This is the 4.5" Round Combination 85/IRND 0.6 Filter from Tiffen. What do you do when you must take some photos outdoors and all you have left is tungsten film? Using tungsten film in daylight will produce a bluish cast in the photograph. The 85 series of filters will "bring back," that is, color balance the tones in your images. This yellow filter is used to correct differences in color temperature between the recording medium (film/video) and the light source.
Color shift is a critical factor in digital photography, especially when dealing with the infrared spectrum, and even more important when shooting with HD technology. Unlike traditional film cameras, CCD or CMOS sensors of a digital camera are, by nature, susceptible to infrared contamination. Manufacturers try to avoid this problem by incorporating an infrared-absorbing filter on top of the image sensor. Because these filters do not have a sharp cutoff at the infrared wavelengths there has to be a compromise in order not to exclude visible red wavelengths. Despite these precautions, some infrared wavelengths pass through, resulting in contamination of the image. This filter delivers the best of both worlds: Color balance as well as minimizing infrared contamination.
A neutral density filter has several uses and offers the possibility of achieving otherwise unachievable results. It enables the shooter to adjust exposure without affecting color balance. An ND filter appears gray and reduces the amount of light reaching either the sensor of a digital camera or the film plane of a traditional film camera.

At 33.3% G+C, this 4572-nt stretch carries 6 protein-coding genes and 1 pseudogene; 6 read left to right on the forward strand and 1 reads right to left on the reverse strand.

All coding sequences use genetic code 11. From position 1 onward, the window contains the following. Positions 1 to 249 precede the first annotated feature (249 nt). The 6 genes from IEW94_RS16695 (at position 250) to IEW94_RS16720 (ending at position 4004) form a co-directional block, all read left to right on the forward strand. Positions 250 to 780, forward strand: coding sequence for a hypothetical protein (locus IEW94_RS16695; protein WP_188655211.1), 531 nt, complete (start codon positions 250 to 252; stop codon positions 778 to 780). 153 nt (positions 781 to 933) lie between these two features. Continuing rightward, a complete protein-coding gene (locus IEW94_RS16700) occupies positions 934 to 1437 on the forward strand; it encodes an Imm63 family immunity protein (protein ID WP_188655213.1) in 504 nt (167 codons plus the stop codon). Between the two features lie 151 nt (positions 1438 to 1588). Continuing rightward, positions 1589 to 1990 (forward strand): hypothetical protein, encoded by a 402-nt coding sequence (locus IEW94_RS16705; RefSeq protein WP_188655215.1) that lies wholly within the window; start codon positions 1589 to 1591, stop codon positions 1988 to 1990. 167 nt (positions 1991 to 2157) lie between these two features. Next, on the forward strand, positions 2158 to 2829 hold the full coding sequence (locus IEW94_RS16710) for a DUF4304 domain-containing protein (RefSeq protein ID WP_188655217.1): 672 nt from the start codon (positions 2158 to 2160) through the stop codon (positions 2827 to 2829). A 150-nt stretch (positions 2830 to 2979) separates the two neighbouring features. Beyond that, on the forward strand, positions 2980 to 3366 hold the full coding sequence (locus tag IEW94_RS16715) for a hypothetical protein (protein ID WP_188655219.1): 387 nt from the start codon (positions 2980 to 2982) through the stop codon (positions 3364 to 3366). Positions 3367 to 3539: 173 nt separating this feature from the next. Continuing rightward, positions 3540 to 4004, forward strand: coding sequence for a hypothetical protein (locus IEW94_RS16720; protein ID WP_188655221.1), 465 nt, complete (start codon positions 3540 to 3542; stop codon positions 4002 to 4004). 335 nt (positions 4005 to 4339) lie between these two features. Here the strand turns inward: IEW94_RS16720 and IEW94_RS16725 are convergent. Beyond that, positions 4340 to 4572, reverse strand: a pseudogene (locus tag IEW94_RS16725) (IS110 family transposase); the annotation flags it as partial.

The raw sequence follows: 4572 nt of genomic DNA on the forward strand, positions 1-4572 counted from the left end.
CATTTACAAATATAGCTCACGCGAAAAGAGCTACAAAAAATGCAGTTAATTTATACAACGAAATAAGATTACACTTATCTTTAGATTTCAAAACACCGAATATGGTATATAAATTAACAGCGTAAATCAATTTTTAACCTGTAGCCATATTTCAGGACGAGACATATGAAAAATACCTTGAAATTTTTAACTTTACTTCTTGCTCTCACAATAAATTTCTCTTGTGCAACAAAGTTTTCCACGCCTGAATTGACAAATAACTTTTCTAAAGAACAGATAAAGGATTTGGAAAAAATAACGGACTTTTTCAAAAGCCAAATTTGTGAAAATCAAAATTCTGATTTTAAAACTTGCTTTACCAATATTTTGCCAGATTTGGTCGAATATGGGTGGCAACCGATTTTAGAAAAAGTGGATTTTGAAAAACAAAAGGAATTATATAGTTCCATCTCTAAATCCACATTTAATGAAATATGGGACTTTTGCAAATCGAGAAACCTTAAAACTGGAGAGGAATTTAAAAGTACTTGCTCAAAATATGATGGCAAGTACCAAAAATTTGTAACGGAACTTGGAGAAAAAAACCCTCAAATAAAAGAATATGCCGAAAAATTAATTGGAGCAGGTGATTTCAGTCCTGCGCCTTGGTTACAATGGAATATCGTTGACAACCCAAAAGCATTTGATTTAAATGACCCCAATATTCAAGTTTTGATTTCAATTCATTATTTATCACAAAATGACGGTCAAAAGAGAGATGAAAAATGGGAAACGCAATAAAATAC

Neutral density filters are used to create some unusual special effects such as capturing the "blur" of the rippling water of a waterfall or the swirling effect of city traffic. Since this type of filter allows the use of slower shutter speeds in bright light, it becomes possible to create these special effects that would normally not be possible to capture without the filter. And, since it can also help to control your depth of field, it permits you to shoot at wider apertures. Ultimately, its value is in helping to prevent bright, overly washed-out images shot in bright light.
A 0.6 (2-stop) neutral density filter is often considered an average ND filter to use that normally compensates for preventing a bright, washed out image when shooting with a high ISO in bright light. However, it is purely situational as to which degree of ND you should use in any given venue. By slowing down your shutter speed even more, you will begin to see more movement in the image such as the blurring of water. The difference between foreground and background becomes more noticeable.
Water White glass, using Tiffen’s ColorCore technology, is characterized by a high transmission quality. Typically, it will transmit 98-99% of the light. It also features an anti-glare and anti-reflective quality that makes it useful in a wide range of situations, including the movie theater industry and store and art displays. The glass is virtually defect-free and is becoming more and more prevalent in digital equipment.